There were a lot of smiles on March 11 and 17, as the Taylor’s Checkerspot Butterfly Recovery Project Team members and local community volunteers gently placed about 800 caterpillars in the meadows along the coastal bluffs of Helliwell Provincial Park on Hornby Island. The federally listed Endangered Taylor’s Checkerspot butterflies haven’t been seen in the park for more than two decades. Biologists feared that they were gone forever from Canada when they disappeared from the area in the mid-1990s. Fortunately, Taylor’s Checkerspot populations were discovered on Denman Island in 2005 and more recently near Campbell River. Those populations provided breeding stock for captive rearing programs, first on Denman Island and then at the Greater Vancouver Zoo.
The caterpillar releases were the culmination of several years of planning, meadow habitat restoration efforts, and the butterfly breeding program. The success of the next stage of the project is mostly dependent on the tiny, hairy caterpillars. They must eat enough food, such as plantain, and transition through one or two more instar development stages before finding suitable safe locations to pupate. If all goes well, they will emerge as dazzling orange, black and white checkered butterflies in late April to early May.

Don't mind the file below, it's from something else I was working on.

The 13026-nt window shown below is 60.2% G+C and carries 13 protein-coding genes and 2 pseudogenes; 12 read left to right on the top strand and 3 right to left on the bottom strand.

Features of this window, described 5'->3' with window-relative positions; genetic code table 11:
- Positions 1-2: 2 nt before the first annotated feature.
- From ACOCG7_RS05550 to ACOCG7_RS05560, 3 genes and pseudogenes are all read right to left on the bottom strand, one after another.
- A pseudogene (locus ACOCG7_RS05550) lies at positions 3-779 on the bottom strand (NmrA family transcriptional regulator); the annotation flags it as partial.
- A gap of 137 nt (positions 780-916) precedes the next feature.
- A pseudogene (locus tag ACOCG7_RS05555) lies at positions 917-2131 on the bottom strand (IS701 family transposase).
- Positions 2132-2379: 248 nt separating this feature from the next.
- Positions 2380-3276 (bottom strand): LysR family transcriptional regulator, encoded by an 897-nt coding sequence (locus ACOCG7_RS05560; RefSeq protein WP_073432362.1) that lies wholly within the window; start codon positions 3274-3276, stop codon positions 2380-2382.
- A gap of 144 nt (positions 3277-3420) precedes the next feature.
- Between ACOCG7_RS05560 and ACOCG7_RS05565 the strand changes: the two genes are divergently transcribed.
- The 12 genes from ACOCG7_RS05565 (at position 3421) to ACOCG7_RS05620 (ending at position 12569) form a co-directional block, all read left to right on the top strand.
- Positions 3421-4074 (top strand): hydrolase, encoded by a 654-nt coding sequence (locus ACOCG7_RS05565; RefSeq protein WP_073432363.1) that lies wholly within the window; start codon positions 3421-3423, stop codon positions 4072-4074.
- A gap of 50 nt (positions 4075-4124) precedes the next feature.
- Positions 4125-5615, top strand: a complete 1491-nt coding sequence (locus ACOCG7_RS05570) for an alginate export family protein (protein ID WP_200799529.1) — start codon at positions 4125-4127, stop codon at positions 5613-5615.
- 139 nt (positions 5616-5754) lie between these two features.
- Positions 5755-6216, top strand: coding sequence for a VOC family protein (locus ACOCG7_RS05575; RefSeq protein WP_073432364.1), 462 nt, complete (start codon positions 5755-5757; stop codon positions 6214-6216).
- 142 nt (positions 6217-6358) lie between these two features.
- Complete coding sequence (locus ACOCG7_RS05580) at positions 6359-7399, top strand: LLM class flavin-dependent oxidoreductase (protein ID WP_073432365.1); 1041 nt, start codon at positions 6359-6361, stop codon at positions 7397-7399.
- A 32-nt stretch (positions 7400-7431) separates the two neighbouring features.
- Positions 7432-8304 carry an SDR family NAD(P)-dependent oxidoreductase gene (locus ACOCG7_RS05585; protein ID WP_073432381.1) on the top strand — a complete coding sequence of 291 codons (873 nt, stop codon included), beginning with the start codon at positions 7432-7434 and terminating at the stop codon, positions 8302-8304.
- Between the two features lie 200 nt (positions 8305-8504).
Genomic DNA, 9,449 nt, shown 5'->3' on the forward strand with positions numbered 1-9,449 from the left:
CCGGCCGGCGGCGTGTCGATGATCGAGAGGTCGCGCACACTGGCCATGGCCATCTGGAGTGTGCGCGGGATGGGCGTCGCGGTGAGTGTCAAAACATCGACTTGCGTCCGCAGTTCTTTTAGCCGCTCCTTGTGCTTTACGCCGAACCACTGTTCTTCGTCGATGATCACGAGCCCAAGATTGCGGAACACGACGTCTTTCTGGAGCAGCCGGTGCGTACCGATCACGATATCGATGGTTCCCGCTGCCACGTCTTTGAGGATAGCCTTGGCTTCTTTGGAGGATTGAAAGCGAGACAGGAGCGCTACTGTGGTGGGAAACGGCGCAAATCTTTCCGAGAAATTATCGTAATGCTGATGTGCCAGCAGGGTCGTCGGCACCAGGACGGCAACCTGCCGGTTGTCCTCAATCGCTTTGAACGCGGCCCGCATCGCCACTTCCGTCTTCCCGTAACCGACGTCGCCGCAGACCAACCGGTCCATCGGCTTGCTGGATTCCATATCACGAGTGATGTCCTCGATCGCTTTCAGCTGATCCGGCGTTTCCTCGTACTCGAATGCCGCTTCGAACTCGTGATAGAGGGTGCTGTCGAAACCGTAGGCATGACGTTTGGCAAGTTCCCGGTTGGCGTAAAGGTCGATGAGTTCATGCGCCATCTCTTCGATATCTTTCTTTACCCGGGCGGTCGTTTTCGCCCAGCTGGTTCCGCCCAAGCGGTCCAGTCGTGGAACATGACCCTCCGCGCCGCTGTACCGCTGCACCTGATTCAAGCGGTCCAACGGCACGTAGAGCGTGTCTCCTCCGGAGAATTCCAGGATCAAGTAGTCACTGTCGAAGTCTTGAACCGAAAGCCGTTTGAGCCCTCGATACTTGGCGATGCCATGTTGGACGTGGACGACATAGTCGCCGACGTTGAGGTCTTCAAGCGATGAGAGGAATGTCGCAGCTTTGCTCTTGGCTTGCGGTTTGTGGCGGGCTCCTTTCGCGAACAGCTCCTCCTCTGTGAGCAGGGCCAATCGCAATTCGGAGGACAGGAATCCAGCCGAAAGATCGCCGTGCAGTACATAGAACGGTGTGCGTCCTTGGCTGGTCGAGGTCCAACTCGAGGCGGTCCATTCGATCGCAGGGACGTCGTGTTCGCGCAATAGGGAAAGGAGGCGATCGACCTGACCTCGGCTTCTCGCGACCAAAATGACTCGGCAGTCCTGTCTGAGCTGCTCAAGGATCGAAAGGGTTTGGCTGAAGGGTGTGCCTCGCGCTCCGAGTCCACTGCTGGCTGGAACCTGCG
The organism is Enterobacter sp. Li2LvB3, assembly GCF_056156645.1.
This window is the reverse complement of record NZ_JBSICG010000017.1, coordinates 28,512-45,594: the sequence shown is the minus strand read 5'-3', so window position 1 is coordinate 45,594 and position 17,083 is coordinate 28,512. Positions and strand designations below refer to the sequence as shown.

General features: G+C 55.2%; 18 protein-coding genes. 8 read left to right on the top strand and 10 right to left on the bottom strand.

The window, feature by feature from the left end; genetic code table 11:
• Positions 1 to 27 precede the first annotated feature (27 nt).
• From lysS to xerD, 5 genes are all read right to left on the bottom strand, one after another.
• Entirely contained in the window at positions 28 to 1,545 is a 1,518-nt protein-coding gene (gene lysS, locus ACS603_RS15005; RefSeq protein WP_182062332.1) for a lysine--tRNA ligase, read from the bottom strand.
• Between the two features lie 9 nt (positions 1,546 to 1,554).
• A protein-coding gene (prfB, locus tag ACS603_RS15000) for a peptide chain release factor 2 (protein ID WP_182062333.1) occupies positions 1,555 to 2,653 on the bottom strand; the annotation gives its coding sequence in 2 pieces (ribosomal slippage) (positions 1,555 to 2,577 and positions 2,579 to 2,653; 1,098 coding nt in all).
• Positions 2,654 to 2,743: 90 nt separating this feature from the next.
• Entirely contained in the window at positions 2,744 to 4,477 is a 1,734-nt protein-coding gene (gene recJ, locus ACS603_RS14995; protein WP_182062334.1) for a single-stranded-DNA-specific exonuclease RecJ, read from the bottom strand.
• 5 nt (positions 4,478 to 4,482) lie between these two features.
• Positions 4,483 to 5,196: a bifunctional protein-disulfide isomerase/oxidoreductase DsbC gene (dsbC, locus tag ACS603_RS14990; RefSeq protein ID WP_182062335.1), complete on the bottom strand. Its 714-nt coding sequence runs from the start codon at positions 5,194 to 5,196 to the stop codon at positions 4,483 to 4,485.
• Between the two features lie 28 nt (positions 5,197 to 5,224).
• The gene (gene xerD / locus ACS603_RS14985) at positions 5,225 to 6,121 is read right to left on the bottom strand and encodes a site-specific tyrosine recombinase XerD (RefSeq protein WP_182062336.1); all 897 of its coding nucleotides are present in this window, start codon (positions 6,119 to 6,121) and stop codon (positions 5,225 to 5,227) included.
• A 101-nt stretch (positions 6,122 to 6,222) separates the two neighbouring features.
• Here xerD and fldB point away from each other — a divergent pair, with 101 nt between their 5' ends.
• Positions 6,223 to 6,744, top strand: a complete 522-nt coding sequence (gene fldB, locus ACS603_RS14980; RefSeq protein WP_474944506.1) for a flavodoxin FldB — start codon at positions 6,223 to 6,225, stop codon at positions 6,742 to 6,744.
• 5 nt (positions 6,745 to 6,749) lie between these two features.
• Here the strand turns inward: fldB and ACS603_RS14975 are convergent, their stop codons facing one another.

One of the greatest threats to the caterpillars and their food plants is trampling. Park visitors and their pets can help reduce this risk by staying on the marked meadow trails delineated by ropes and restoration area signs. BC Parks staff wish to remind visitors that dogs must be on a leash according to provincial park regulations. Also, please do not move or pick up Taylor’s Checkerspots. Instead, report sightings to Taylors.Checkerspot@gov.bc.ca.
“It takes a lot of cooperation to bring butterflies back from the brink of extinction”, said Jennifer Heron, Chair of the Taylor’s Checkerspot Butterfly Recovery Project Team and invertebrate conservation specialist for the B.C. Ministry of Environment and Climate Change Strategy.
The Recovery Project Team includes representatives from the Greater Vancouver Zoo, BC Parks, Wildlife Preservation Canada, Garry Oak Ecosystems Recovery Team, Denman Conservancy Association, Mosaic Forests, consultants, and others. There has also been a lot of local help from volunteers, the Hornby Island Natural History Centre, Hornby Island Provincial Parks Committee and Conservancy Hornby Island. And of course a project like this requires significant financial support. In particular, the Recovery Project has benefited from the Environment Canada Habitat Stewardship Fund, the BC License Plate Fund and the Habitat Conservation Trust Foundation.
Although focused on Taylor’s Checkerspot, several other rare coastal bluff ecosystem species will benefit from this restoration work including Dun Skipper and about a dozen other range-restricted butterflies, Western Bumble Bee, many native plants, bats, Western Screech-Owl and numerous other birds.